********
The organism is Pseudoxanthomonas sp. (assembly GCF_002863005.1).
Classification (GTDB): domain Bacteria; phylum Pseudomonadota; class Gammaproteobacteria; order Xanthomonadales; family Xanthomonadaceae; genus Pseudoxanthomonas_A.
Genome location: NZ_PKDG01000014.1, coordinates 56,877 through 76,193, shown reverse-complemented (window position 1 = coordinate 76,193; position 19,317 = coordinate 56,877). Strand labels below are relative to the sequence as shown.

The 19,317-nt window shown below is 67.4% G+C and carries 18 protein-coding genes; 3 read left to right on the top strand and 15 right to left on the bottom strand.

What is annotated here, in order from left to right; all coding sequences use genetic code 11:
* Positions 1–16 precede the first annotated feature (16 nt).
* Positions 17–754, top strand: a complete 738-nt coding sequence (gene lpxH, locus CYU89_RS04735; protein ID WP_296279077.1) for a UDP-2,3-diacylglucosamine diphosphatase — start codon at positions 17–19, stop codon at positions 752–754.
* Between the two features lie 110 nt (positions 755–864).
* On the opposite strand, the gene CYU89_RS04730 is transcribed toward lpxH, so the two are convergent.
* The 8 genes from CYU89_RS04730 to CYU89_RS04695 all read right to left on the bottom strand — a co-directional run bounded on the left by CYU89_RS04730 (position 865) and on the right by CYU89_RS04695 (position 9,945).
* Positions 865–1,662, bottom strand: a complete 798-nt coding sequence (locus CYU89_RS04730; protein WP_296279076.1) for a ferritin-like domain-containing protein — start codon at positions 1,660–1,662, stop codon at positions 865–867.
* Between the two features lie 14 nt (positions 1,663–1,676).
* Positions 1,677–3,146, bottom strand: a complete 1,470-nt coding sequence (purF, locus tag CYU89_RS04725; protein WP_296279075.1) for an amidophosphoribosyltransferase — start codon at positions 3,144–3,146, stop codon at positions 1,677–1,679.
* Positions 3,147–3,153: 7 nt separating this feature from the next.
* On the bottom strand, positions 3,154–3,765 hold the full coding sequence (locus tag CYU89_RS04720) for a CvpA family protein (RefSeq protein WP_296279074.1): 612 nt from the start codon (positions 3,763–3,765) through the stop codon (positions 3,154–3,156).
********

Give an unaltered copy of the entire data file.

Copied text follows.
The organism is Pseudoxanthomonas sp. (assembly GCF_002863005.1).
Classification (GTDB): domain Bacteria; phylum Pseudomonadota; class Gammaproteobacteria; order Xanthomonadales; family Xanthomonadaceae; genus Pseudoxanthomonas_A.
Genome location: NZ_PKDG01000014.1, coordinates 56,877 through 76,193, shown reverse-complemented (window position 1 = coordinate 76,193; position 19,317 = coordinate 56,877). Strand labels below are relative to the sequence as shown.

The 19,317-nt window shown below is 67.4% G+C and carries 18 protein-coding genes; 3 read left to right on the top strand and 15 right to left on the bottom strand.

What is annotated here, in order from left to right; all coding sequences use genetic code 11:
* Positions 1–16 precede the first annotated feature (16 nt).
* Positions 17–754, top strand: a complete 738-nt coding sequence (gene lpxH, locus CYU89_RS04735; protein ID WP_296279077.1) for a UDP-2,3-diacylglucosamine diphosphatase — start codon at positions 17–19, stop codon at positions 752–754.
* Between the two features lie 110 nt (positions 755–864).
* On the opposite strand, the gene CYU89_RS04730 is transcribed toward lpxH, so the two are convergent.
* The 8 genes from CYU89_RS04730 to CYU89_RS04695 all read right to left on the bottom strand — a co-directional run bounded on the left by CYU89_RS04730 (position 865) and on the right by CYU89_RS04695 (position 9,945).
* Positions 865–1,662, bottom strand: a complete 798-nt coding sequence (locus CYU89_RS04730; protein WP_296279076.1) for a ferritin-like domain-containing protein — start codon at positions 1,660–1,662, stop codon at positions 865–867.
* Between the two features lie 14 nt (positions 1,663–1,676).
* Positions 1,677–3,146, bottom strand: a complete 1,470-nt coding sequence (purF, locus tag CYU89_RS04725; protein WP_296279075.1) for an amidophosphoribosyltransferase — start codon at positions 3,144–3,146, stop codon at positions 1,677–1,679.
* Positions 3,147–3,153: 7 nt separating this feature from the next.
* On the bottom strand, positions 3,154–3,765 hold the full coding sequence (locus tag CYU89_RS04720) for a CvpA family protein (RefSeq protein WP_296279074.1): 612 nt from the start codon (positions 3,763–3,765) through the stop codon (positions 3,154–3,156).